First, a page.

Police confirm they used facial recognition technology to ID Annapolis shooting suspect

Police confirm they used facial recognition technology to ID Annapolis shooting suspect

The FBI uses facial recognition technology and allows local law enforcement agencies to access its database of mug shots to identify suspects.

WASHINGTON — Authorities confirmed on Friday that they used facial recognition technology to identify the suspect in the deadly shooting at the Capital Gazette in Annapolis, Md., on Thursday as Jerrod Warren Ramos.

Anne Arundel County Police Chief Timothy Altomare told reporters at a news conference on Friday that the technology was used to determine Ramos’ identity after he was taken into custody at the scene. “We are not getting a lot of cooperation from the suspect,” Altomare said, and Ramos was was not carrying any identification.

The police chief thanked the Maryland Image Repository System (MIRS) for assisting in the identification. The database includes more than 7 million driver’s license and other Maryland Vehicle Administration photos, as well as over 3 million mug shots from the Maryland Department of Public Safety and Correctional Services, according to an October 2016 report by Georgetown Law’s Center on Privacy & Technology. Law enforcement agencies also can request to search the FBI’s mug shot database, which was 24.9 million, the center says.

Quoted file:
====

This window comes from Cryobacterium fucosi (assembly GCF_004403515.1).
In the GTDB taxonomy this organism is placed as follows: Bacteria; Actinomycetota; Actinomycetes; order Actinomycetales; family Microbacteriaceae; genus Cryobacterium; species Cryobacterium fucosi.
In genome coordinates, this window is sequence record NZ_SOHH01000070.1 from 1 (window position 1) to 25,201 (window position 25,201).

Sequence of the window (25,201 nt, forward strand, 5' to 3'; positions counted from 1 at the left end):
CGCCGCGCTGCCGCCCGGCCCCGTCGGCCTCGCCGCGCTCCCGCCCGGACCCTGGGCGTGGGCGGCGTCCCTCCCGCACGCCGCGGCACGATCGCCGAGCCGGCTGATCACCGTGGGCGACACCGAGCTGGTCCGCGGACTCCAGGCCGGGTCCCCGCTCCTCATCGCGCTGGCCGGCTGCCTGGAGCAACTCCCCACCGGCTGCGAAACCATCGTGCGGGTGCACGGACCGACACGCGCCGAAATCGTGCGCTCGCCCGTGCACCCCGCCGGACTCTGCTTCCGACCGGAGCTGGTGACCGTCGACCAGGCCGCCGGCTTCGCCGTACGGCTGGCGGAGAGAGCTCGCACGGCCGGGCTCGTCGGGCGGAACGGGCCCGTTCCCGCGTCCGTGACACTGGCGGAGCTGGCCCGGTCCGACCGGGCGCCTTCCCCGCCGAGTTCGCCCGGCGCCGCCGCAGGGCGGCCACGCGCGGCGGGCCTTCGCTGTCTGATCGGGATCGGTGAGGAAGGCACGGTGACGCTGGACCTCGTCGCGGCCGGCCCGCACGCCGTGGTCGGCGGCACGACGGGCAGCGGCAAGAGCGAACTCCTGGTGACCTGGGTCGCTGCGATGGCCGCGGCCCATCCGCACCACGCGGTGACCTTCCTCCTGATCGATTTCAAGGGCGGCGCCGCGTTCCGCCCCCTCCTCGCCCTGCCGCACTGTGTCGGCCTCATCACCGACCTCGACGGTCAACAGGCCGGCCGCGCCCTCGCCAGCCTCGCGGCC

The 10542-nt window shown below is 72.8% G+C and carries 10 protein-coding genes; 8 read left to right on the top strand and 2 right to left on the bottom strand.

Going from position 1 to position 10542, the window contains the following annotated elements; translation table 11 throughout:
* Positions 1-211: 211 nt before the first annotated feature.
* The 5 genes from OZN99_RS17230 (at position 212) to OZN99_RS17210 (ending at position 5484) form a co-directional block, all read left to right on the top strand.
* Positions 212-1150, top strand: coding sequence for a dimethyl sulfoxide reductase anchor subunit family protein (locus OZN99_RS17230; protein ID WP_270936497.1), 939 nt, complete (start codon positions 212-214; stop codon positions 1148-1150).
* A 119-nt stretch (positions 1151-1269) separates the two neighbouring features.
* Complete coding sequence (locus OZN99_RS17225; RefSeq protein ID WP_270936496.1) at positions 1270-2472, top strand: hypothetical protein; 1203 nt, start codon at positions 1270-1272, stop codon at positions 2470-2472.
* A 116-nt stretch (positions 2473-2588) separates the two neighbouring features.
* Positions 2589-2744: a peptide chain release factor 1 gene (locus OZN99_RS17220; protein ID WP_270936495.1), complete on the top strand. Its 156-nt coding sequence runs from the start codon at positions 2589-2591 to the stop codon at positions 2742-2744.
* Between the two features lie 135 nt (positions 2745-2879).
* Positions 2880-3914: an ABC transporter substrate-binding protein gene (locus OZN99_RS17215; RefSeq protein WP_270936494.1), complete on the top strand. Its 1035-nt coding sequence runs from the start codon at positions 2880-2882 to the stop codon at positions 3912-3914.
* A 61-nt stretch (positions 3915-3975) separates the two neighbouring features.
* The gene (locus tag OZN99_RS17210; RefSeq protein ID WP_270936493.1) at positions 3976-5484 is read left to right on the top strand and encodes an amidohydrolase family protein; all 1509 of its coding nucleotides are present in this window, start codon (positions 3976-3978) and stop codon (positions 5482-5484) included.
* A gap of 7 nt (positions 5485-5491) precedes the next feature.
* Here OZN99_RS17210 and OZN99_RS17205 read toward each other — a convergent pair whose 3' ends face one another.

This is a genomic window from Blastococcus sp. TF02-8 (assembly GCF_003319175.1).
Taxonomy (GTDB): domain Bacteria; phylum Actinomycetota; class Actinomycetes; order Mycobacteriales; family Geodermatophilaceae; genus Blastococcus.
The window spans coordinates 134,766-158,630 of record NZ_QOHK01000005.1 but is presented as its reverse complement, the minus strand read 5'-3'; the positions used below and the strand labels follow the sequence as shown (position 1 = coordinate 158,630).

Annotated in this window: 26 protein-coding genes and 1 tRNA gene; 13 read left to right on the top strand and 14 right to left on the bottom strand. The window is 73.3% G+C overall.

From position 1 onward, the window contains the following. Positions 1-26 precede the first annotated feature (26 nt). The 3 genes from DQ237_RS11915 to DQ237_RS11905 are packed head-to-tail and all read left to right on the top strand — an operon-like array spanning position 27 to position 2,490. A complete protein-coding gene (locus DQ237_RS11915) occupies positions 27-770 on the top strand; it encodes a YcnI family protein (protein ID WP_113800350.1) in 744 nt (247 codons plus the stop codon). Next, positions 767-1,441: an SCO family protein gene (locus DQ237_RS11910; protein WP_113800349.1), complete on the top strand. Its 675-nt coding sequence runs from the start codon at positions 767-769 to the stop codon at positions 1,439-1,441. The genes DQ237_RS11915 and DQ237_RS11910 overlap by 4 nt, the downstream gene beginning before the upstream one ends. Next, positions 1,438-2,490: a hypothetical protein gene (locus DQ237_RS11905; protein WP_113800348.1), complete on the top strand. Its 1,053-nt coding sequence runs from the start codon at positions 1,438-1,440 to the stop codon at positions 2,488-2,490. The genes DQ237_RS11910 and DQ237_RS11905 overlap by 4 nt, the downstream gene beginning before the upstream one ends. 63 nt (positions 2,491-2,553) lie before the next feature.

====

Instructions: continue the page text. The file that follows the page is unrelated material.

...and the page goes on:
The center describes its report, “The Perpetual Line-Up,” as “the most comprehensive survey to date of law enforcement face recognition and the risks that it poses to privacy, civil liberties, and civil rights.” Many people have voiced privacy concerns over facial recognition and facial detection technology. But advocates of such technology say its benefits to law enforcement agencies and the public at large outweigh any privacy concerns.

Ramos, of Laurel, Md., pleaded guilty to a misdemeanor harassment charge in 2011 for harassing a high school acquaintance on social media. Since he presumably would have been fingerprinted when he was arrested at that time, it is not clear why police could not identify him Thursday using that method. There were unsubstantiated media reports Thursday that his fingerprints had been altered in some way but at several news conferences the Anne Arundel County Police chief, deputy chief and spokesperson all have declined to discuss Ramos’ fingerprints.

TMN first reported Thursday Ramos’ long-running dispute with the Capital Gazette when the daily paper ran a column about his harassment case.

He has been charged with five counts of first-degree murder and was denied bail on Friday morning.

Five Capital Gazette employees were killed Thursday in the shooting rampage: editorial page editor Gerald Fischman, 61; editor and columnist Rob Hiaasen, 59; sports writer John McNamara, 56; sales assistant Rebecca Smith, 34; and Wendi Winters, 65, a columnist and special-publications editor. The paper eulogized the slain employees in its latest edition, published against all odds on Friday.

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